I recently read an article that discussed the importance of balancing stress, priorities and goals in your life.  The author stated that at the most common cause of stress is the gap between reality and expectations.

    While I completely agree with this, I would take it one step further, and state that at the core of most conflict or division is the same gap.  How many times to relationships fall to the curb because the expectations of one side were not met with the performance or reality of the other.  Colleagues at work, personal relationships, family...if we took a step back and aligned our expectations with the reality (or parameters/constraints) of the situation or many broken-down relationships could've been rectified?

    Taking it to a deeper level, I cannot even count the number of times that the customer service of an organization has let me down.  Now please don't get me wrong, I am not saying we need to lower the expecations we have for companies and products...but I believe that we must do a better job at managing our disappointment and allowing the gap between expectations and reality to cause us to spiral out.

    I have posted this video before, but this clip of Louis CK his the nail right on the head.  Manage your with reality!



    A Social Media "Cheat Sheet"

    If you know me, or follow me on any sort of regular know that I LOVE infographics.  I find that they are a clear and concise way of illustrating a point.  Below is a "Cheat Sheet" for understanding Social Media, that is helpful to those looking to break-in, and a resource for anyone looking to gain deeper understanding of the differences and benefits of most of the popular Social Media platforms.


    Strategic is Not a Trend

    In a world where things are hot today and gone tomorrow (like THIS or THIS), the concept of "trendspotting" has become "the thing to do," as if you can ride the wave up and hop off before it're a winner!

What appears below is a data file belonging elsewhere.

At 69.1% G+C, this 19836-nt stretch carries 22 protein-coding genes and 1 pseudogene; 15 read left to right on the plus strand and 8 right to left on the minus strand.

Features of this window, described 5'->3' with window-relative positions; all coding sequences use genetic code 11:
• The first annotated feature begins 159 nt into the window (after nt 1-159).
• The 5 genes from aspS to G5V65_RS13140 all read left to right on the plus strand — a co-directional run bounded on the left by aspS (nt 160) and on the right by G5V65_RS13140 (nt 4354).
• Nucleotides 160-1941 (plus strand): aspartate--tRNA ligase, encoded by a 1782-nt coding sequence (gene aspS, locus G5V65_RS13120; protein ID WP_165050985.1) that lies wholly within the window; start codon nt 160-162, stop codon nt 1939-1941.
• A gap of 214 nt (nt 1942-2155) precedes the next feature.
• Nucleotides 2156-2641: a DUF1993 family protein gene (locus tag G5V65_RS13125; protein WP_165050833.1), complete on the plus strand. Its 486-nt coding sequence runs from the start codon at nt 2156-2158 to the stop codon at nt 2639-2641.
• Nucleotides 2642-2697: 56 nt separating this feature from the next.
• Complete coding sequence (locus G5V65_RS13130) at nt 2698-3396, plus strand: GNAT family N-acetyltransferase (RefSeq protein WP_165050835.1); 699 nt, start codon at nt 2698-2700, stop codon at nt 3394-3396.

You know it's big when Google has their own widget, and that's just what Google Trends is about.

    Similar to social or professional trends, there are loads of trendy words and phrases.  Uber, Organic, Outside-the-Box Thinking, Holistic...these words get used like they're on sale at WalMart, and yes...even I use them sometimes too often.

    One word that borders on "trendy" but if defined and excuted is anything but, is the word Strategic.

    Strategic Thinking, Business Coaching, Mission/Vision Development...the list goes on.  These are all areas that business consultants and business coaches have made millions off of packaging and re-selling to unsuspecting clients.  The difference (which can be difficult to pin down) is not as much on the what, as the "good" strategists use similar terms and excersizes as the "bad" ones...but rather it's in their process and more importantly the goals and objectives of the process itself.

    Let me explain.

    Anyone with a brain and an Organizational Behaviour 101 textbook can help you define your company's mission, vision, and core values.  It's getting past the "we promise to serve customers...deliver value" jargon and defining real, tangible, measureable goals for the company to live and breath.  It's no surprise that we are in the world we are in...

    The REAL test is if your staff, customers and suppliers can define your company's mission and vision without you telling them.

    For example: Joe's Diner is about quality food and a family-friendly atmosphere.  A customer knows that because they love the food and enjoy the family-type repour that they have with the staff.

    The fact is, we cannot afford to allow Strategy to become a trend.  The trend elements (i.e the poser consultant that charges you an arm and a leg to write a mission statement for you) will fade...the market is too smart for's the deeper, life-long, steady-hand decision making that will remain.